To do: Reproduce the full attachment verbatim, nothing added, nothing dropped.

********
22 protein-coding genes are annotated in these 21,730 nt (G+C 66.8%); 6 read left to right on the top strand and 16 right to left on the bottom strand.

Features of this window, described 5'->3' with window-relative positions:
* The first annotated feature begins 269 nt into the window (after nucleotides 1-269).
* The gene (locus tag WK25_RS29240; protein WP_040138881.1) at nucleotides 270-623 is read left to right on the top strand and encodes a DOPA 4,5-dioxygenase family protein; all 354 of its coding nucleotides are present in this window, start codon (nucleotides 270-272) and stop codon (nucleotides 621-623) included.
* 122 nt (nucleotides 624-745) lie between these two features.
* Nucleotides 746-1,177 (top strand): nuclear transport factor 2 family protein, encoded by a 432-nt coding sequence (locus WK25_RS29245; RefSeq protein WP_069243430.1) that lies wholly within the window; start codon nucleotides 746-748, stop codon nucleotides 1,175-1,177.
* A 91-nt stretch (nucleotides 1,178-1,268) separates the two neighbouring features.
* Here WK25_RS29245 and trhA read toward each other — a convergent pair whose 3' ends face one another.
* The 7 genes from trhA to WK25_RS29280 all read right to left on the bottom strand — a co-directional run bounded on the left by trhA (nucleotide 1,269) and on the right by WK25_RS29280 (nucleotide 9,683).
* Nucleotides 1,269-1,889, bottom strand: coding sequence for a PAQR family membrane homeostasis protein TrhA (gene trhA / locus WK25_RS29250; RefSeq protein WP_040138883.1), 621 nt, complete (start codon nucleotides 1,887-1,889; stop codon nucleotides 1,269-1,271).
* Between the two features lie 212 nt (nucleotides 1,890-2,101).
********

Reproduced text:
22 protein-coding genes are annotated in these 21,730 nt (G+C 66.8%); 6 read left to right on the top strand and 16 right to left on the bottom strand.

Features of this window, described 5'->3' with window-relative positions:
* The first annotated feature begins 269 nt into the window (after nucleotides 1-269).
* The gene (locus tag WK25_RS29240; protein WP_040138881.1) at nucleotides 270-623 is read left to right on the top strand and encodes a DOPA 4,5-dioxygenase family protein; all 354 of its coding nucleotides are present in this window, start codon (nucleotides 270-272) and stop codon (nucleotides 621-623) included.
* 122 nt (nucleotides 624-745) lie between these two features.
* Nucleotides 746-1,177 (top strand): nuclear transport factor 2 family protein, encoded by a 432-nt coding sequence (locus WK25_RS29245; RefSeq protein WP_069243430.1) that lies wholly within the window; start codon nucleotides 746-748, stop codon nucleotides 1,175-1,177.
* A 91-nt stretch (nucleotides 1,178-1,268) separates the two neighbouring features.
* Here WK25_RS29245 and trhA read toward each other — a convergent pair whose 3' ends face one another.
* The 7 genes from trhA to WK25_RS29280 all read right to left on the bottom strand — a co-directional run bounded on the left by trhA (nucleotide 1,269) and on the right by WK25_RS29280 (nucleotide 9,683).
* Nucleotides 1,269-1,889, bottom strand: coding sequence for a PAQR family membrane homeostasis protein TrhA (gene trhA / locus WK25_RS29250; RefSeq protein WP_040138883.1), 621 nt, complete (start codon nucleotides 1,887-1,889; stop codon nucleotides 1,269-1,271).
* Between the two features lie 212 nt (nucleotides 1,890-2,101).